What Is Usually Meant By The Word "Dickensian"?

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Will Martin Profile
Will Martin answered
This adjective has found its way into the dictionary. One definition is "reminiscent of, or resembling, the situations, poor social conditions or comically repulsive characters described in Dickens's work." Probably the most common usage is relating to social evils, injustice and misery. We would expect a hospital or school building described as Dickensian to be cold, dark and dirty, with cruel staff and helpless inmates; Dickensian working conditions would imply an all-powerful employer and an exploited, underpaid workforce.
It is this aspect of Charles Dickens's writing which won him most recognition, even more than his comic character portrayals or suspense-filled plots. It is his pictures of the victims of Victorian society which have become part of our culture; Oliver Twist starving in the workhouse, Fagin's gang of child thieves, Little Dorrit growing up in prison or David Copperfield working in a factory. For Dickens himself too, improving these conditions was a major motivation behind his writing, and he often puts his greatest creative powers into describing them.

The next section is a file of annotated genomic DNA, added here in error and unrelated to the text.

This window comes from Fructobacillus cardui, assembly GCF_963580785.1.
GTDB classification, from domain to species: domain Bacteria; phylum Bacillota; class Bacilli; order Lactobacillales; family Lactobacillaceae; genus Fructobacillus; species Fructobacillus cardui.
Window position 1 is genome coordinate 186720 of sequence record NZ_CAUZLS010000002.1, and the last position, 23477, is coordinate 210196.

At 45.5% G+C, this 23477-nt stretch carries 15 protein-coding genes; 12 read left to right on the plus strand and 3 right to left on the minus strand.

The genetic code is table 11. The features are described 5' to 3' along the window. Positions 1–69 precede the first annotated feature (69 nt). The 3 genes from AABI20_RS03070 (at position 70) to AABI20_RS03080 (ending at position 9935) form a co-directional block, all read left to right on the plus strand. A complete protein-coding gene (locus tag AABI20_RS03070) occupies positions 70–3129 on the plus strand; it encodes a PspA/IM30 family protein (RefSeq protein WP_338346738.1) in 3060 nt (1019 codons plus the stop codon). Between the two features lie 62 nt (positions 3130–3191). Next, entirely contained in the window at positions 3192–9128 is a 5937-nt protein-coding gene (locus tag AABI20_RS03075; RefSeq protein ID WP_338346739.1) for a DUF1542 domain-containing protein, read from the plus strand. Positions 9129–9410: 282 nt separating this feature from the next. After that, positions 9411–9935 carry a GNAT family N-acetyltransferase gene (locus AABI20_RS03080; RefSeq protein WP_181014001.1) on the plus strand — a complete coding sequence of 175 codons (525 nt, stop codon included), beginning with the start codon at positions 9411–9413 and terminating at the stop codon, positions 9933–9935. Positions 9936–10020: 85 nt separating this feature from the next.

Anonymous Profile
Anonymous answered
Dickensian Aspect simply means from the context of the Wire:
Studying or taking a look from the position of the person you are examining...

I.e. Going for a 1st person's perspective

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